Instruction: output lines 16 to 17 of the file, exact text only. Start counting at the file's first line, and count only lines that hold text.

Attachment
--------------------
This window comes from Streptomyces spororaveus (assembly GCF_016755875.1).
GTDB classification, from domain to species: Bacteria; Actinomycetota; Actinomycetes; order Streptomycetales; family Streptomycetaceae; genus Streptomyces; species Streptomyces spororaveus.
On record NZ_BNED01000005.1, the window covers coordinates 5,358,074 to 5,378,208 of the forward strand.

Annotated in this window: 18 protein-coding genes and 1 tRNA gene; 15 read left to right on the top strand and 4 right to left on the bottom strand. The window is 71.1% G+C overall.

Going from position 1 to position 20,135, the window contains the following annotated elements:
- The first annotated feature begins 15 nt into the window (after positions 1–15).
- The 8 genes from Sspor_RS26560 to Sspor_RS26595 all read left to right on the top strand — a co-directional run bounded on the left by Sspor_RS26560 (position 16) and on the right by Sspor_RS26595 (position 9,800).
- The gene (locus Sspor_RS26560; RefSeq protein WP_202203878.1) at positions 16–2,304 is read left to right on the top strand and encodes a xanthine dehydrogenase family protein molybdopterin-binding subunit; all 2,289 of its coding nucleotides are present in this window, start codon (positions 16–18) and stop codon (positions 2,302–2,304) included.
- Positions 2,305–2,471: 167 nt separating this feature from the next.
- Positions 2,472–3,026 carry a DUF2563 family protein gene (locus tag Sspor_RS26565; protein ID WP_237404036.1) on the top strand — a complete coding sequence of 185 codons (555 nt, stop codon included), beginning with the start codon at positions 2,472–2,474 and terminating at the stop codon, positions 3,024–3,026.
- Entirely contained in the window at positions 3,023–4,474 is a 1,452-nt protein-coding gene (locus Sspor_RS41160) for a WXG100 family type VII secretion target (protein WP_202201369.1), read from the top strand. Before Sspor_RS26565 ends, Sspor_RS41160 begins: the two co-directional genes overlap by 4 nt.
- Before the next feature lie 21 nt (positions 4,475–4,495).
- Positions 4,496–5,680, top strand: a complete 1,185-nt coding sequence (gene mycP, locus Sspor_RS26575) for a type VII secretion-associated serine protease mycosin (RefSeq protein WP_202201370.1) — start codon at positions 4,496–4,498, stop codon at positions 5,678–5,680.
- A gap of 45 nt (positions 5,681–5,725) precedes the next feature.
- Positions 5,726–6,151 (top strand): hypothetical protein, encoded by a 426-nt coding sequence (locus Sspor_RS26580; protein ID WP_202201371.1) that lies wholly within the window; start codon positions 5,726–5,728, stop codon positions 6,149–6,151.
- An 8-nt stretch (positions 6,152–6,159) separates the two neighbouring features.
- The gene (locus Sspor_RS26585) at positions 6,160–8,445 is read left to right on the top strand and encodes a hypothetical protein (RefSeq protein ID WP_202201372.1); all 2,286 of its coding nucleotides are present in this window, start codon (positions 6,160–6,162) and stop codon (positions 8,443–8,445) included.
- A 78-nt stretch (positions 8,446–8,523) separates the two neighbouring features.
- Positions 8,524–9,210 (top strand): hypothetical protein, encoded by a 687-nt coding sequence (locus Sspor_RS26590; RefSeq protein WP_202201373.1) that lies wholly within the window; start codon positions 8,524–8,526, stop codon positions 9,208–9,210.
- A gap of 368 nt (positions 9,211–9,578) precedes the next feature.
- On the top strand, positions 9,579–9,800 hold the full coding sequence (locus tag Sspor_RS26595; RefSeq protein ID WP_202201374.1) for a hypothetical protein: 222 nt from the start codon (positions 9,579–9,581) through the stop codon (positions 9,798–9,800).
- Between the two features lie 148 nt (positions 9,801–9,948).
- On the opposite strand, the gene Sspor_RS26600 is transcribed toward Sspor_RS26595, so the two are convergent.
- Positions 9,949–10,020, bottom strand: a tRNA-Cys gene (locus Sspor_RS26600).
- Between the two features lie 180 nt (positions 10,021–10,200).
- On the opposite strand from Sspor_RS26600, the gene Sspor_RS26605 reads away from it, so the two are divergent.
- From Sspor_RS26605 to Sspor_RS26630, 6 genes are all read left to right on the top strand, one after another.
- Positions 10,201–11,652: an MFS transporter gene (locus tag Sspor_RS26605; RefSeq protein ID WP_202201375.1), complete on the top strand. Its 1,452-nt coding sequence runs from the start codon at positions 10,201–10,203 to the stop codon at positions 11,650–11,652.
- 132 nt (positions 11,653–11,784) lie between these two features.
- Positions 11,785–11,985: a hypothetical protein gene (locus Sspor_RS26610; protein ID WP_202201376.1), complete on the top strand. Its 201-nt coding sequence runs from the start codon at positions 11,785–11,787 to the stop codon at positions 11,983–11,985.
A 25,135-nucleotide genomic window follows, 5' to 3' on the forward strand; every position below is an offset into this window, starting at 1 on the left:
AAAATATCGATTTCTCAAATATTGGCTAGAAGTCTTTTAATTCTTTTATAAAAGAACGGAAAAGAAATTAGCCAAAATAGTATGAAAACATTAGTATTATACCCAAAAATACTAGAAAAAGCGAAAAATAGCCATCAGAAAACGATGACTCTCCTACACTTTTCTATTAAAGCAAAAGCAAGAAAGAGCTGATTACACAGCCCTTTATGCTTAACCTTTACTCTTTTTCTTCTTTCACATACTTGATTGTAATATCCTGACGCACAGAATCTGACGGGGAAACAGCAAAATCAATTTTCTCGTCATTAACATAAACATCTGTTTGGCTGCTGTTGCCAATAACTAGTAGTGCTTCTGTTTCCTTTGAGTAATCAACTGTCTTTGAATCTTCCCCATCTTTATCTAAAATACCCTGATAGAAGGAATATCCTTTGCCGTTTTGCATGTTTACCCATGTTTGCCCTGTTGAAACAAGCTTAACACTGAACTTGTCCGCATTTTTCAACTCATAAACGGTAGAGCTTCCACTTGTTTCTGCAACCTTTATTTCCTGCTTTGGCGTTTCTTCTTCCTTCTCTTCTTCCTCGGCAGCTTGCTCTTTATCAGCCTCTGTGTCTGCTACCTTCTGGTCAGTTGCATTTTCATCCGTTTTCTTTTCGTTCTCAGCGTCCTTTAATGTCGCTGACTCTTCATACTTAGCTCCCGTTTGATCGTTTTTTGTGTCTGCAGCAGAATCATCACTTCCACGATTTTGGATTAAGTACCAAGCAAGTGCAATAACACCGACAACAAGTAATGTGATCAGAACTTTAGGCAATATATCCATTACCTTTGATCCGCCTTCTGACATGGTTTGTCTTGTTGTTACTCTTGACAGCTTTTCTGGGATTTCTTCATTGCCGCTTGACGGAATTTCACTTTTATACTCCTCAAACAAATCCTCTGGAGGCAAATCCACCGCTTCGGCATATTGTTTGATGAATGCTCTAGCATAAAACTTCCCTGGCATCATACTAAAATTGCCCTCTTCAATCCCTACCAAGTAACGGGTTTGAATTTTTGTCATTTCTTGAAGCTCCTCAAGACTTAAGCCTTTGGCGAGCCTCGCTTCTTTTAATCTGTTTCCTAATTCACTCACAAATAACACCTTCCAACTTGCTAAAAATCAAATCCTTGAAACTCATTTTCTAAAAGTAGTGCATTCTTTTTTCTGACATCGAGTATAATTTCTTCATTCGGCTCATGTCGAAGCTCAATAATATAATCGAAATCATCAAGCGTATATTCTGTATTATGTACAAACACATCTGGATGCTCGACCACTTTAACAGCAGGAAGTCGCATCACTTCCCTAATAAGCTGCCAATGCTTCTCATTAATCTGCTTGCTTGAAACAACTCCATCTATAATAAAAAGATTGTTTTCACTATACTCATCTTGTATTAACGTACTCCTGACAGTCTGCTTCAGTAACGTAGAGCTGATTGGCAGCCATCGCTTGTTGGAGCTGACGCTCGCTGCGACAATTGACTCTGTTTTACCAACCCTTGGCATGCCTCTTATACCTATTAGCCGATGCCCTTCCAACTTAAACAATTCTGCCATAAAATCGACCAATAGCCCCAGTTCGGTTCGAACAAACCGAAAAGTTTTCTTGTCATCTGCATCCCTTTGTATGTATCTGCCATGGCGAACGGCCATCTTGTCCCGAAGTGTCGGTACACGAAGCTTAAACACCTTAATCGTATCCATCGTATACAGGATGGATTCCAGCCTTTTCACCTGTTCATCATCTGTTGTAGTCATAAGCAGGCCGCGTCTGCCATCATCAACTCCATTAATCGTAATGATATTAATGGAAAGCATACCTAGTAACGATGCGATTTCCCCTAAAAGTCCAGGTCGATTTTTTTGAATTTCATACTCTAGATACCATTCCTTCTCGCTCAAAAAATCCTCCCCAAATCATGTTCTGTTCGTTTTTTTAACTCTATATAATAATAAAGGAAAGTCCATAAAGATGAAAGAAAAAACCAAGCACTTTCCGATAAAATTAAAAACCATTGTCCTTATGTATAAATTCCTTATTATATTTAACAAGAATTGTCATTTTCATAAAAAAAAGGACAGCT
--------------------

- An 8-nt stretch (positions 6,152–6,159) separates the two neighbouring features.
- The gene (locus Sspor_RS26585) at positions 6,160–8,445 is read left to right on the top strand and encodes a hypothetical protein (RefSeq protein ID WP_202201372.1); all 2,286 of its coding nucleotides are present in this window, start codon (positions 6,160–6,162) and stop codon (positions 8,443–8,445) included.